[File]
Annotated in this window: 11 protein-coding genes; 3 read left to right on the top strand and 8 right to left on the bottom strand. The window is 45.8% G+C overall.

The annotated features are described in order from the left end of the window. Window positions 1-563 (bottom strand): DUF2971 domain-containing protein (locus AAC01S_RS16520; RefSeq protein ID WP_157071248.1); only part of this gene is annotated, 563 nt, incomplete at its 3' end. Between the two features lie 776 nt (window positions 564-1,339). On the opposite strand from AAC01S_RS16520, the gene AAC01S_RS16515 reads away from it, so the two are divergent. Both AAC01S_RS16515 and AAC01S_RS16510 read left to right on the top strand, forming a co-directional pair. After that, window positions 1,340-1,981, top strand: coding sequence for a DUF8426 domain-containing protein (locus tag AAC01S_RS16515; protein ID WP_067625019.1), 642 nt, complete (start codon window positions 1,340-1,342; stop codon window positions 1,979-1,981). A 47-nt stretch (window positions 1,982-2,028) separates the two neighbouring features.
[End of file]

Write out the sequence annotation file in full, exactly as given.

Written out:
Annotated in this window: 11 protein-coding genes; 3 read left to right on the top strand and 8 right to left on the bottom strand. The window is 45.8% G+C overall.

The annotated features are described in order from the left end of the window. Window positions 1-563 (bottom strand): DUF2971 domain-containing protein (locus AAC01S_RS16520; RefSeq protein ID WP_157071248.1); only part of this gene is annotated, 563 nt, incomplete at its 3' end. Between the two features lie 776 nt (window positions 564-1,339). On the opposite strand from AAC01S_RS16520, the gene AAC01S_RS16515 reads away from it, so the two are divergent. Both AAC01S_RS16515 and AAC01S_RS16510 read left to right on the top strand, forming a co-directional pair. After that, window positions 1,340-1,981, top strand: coding sequence for a DUF8426 domain-containing protein (locus tag AAC01S_RS16515; protein ID WP_067625019.1), 642 nt, complete (start codon window positions 1,340-1,342; stop codon window positions 1,979-1,981). A 47-nt stretch (window positions 1,982-2,028) separates the two neighbouring features.